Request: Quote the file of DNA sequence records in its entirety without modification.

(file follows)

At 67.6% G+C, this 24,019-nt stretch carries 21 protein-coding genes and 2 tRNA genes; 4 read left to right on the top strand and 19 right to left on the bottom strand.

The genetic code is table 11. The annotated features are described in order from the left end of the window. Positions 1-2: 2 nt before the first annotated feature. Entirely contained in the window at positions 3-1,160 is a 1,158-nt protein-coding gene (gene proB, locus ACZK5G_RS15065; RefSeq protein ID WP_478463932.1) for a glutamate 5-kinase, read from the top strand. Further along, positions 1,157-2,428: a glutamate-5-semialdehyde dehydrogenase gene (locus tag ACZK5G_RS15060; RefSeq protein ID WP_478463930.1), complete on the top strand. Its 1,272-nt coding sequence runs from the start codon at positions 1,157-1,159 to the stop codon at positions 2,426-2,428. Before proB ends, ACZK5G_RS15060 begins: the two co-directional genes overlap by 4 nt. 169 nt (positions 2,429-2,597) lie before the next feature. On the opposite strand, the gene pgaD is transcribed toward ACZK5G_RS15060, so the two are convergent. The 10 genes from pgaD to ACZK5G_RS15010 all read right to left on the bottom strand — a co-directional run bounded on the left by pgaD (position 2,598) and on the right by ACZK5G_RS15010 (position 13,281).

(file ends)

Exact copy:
At 67.6% G+C, this 24,019-nt stretch carries 21 protein-coding genes and 2 tRNA genes; 4 read left to right on the top strand and 19 right to left on the bottom strand.

The genetic code is table 11. The annotated features are described in order from the left end of the window. Positions 1-2: 2 nt before the first annotated feature. Entirely contained in the window at positions 3-1,160 is a 1,158-nt protein-coding gene (gene proB, locus ACZK5G_RS15065; RefSeq protein ID WP_478463932.1) for a glutamate 5-kinase, read from the top strand. Further along, positions 1,157-2,428: a glutamate-5-semialdehyde dehydrogenase gene (locus tag ACZK5G_RS15060; RefSeq protein ID WP_478463930.1), complete on the top strand. Its 1,272-nt coding sequence runs from the start codon at positions 1,157-1,159 to the stop codon at positions 2,426-2,428. Before proB ends, ACZK5G_RS15060 begins: the two co-directional genes overlap by 4 nt. 169 nt (positions 2,429-2,597) lie before the next feature. On the opposite strand, the gene pgaD is transcribed toward ACZK5G_RS15060, so the two are convergent. The 10 genes from pgaD to ACZK5G_RS15010 all read right to left on the bottom strand — a co-directional run bounded on the left by pgaD (position 2,598) and on the right by ACZK5G_RS15010 (position 13,281).